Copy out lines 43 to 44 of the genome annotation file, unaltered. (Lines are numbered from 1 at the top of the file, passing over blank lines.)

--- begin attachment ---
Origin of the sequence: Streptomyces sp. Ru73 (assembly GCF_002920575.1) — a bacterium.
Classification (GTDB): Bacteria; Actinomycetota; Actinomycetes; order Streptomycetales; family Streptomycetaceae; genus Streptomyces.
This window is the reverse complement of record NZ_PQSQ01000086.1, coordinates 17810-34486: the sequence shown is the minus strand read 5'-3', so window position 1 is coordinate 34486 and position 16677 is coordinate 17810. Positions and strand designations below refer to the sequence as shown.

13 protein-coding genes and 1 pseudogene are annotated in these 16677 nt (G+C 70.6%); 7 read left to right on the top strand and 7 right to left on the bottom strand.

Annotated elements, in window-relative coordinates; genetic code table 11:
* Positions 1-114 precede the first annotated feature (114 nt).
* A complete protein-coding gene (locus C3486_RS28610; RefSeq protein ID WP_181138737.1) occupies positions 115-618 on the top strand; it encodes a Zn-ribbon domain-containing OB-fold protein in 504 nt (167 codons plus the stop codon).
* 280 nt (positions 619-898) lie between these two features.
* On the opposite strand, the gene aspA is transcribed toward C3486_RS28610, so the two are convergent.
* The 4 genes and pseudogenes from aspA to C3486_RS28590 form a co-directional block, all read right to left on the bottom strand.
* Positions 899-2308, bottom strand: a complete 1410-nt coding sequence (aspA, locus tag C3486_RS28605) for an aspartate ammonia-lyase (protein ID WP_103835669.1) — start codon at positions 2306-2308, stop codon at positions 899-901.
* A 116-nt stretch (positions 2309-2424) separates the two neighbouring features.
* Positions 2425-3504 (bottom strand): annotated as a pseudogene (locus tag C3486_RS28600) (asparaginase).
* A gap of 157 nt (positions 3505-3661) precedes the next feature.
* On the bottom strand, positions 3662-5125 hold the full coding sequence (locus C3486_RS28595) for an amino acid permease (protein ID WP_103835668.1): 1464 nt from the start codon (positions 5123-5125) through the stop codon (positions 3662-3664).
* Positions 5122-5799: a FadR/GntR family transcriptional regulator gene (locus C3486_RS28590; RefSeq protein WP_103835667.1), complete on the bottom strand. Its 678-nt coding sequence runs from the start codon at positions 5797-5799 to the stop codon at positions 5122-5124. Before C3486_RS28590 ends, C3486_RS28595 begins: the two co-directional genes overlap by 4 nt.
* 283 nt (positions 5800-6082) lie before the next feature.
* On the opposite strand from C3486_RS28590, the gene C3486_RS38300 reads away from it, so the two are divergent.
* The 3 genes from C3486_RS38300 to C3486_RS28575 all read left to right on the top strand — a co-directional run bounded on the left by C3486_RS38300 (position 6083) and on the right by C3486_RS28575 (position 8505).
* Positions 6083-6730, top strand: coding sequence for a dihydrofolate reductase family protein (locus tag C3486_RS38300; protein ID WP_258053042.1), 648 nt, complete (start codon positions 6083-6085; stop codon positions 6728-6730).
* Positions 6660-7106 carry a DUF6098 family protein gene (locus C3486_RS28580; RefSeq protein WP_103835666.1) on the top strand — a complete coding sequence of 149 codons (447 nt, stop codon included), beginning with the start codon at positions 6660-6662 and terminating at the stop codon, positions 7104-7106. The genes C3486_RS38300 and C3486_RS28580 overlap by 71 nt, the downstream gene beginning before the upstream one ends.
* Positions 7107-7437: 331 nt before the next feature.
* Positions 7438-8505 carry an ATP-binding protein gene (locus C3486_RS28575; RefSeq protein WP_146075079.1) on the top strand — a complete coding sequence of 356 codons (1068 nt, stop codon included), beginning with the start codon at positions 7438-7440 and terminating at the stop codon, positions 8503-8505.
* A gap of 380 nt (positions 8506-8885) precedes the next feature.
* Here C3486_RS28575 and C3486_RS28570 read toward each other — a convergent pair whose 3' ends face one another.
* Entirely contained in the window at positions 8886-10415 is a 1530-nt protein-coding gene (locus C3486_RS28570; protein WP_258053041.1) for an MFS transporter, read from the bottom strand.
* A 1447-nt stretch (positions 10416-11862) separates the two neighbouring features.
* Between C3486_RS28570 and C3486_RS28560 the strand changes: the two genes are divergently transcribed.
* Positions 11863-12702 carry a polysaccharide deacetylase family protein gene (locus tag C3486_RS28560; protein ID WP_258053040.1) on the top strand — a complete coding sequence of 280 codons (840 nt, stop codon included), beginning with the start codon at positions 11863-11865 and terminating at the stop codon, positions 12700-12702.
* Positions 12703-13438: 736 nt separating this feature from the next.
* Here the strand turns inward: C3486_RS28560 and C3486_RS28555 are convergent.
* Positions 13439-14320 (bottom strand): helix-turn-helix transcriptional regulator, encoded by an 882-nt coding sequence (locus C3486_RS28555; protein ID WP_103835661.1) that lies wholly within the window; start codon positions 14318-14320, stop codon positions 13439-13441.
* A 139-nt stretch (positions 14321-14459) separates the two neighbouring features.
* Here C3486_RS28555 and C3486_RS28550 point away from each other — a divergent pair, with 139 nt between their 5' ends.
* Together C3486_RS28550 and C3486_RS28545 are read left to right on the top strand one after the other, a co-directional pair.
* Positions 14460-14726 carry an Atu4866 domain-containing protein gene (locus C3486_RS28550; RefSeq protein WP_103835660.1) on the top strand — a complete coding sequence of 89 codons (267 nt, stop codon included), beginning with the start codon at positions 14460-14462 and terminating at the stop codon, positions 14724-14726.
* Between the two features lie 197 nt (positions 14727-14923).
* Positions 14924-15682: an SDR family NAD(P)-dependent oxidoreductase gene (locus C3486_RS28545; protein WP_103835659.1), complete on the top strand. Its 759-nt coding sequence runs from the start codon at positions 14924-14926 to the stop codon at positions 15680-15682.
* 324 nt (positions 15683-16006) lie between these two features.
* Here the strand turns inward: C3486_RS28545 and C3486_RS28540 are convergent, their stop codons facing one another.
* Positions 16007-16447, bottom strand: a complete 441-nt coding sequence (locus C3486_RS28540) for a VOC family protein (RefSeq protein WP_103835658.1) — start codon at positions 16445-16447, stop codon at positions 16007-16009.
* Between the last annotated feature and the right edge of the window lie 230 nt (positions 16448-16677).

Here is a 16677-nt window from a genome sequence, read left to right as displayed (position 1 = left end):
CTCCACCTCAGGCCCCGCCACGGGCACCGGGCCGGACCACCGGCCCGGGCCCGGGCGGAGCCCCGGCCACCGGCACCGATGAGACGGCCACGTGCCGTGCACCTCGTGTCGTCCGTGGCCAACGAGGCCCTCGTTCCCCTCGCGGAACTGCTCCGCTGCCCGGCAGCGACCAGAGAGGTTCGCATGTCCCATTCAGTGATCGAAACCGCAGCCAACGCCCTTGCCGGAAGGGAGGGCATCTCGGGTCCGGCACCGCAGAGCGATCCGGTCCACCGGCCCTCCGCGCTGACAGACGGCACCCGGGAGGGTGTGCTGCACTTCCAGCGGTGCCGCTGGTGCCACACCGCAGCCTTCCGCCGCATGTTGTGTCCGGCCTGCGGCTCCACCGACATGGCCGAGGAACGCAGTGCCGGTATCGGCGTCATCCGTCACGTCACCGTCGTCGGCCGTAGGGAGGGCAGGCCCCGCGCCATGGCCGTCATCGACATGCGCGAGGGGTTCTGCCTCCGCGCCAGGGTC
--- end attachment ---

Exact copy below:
Here is a 16677-nt window from a genome sequence, read left to right as displayed (position 1 = left end):
CTCCACCTCAGGCCCCGCCACGGGCACCGGGCCGGACCACCGGCCCGGGCCCGGGCGGAGCCCCGGCCACCGGCACCGATGAGACGGCCACGTGCCGTGCACCTCGTGTCGTCCGTGGCCAACGAGGCCCTCGTTCCCCTCGCGGAACTGCTCCGCTGCCCGGCAGCGACCAGAGAGGTTCGCATGTCCCATTCAGTGATCGAAACCGCAGCCAACGCCCTTGCCGGAAGGGAGGGCATCTCGGGTCCGGCACCGCAGAGCGATCCGGTCCACCGGCCCTCCGCGCTGACAGACGGCACCCGGGAGGGTGTGCTGCACTTCCAGCGGTGCCGCTGGTGCCACACCGCAGCCTTCCGCCGCATGTTGTGTCCGGCCTGCGGCTCCACCGACATGGCCGAGGAACGCAGTGCCGGTATCGGCGTCATCCGTCACGTCACCGTCGTCGGCCGTAGGGAGGGCAGGCCCCGCGCCATGGCCGTCATCGACATGCGCGAGGGGTTCTGCCTCCGCGCCAGGGTC